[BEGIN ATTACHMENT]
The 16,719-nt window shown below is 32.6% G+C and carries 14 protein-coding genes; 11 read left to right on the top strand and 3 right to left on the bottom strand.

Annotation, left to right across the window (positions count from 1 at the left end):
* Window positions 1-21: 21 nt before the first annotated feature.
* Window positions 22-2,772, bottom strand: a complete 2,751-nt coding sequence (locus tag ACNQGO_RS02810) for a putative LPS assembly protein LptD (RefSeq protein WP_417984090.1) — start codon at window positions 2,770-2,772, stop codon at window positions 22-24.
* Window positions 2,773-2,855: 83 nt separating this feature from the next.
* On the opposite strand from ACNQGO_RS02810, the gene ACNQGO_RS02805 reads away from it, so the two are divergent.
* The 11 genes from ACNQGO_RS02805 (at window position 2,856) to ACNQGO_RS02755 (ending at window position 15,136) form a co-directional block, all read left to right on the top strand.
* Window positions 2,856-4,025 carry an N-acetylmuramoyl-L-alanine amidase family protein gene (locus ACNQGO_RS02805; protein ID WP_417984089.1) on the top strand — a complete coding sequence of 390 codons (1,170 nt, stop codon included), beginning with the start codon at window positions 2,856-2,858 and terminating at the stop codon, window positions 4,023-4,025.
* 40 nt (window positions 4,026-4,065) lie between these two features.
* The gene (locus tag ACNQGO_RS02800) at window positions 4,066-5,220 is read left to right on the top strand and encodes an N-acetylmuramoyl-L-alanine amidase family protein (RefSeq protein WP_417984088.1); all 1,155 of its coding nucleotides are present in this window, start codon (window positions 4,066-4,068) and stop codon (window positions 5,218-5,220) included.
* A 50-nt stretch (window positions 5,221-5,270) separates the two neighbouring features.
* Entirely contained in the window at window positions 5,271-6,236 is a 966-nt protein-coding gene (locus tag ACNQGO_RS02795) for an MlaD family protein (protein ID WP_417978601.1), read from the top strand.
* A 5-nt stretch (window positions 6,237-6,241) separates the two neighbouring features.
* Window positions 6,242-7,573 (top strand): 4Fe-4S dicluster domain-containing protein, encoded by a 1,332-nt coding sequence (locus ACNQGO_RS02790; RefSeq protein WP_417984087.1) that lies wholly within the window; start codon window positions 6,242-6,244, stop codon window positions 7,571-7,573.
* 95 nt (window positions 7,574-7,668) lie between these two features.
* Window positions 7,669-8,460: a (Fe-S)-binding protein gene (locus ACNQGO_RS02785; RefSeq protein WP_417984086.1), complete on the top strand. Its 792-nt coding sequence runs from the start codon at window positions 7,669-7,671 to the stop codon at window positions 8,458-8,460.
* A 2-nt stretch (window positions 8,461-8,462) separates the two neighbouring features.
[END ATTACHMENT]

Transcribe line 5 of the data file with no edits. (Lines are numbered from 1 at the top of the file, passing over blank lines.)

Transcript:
* Window positions 2,773-2,855: 83 nt separating this feature from the next.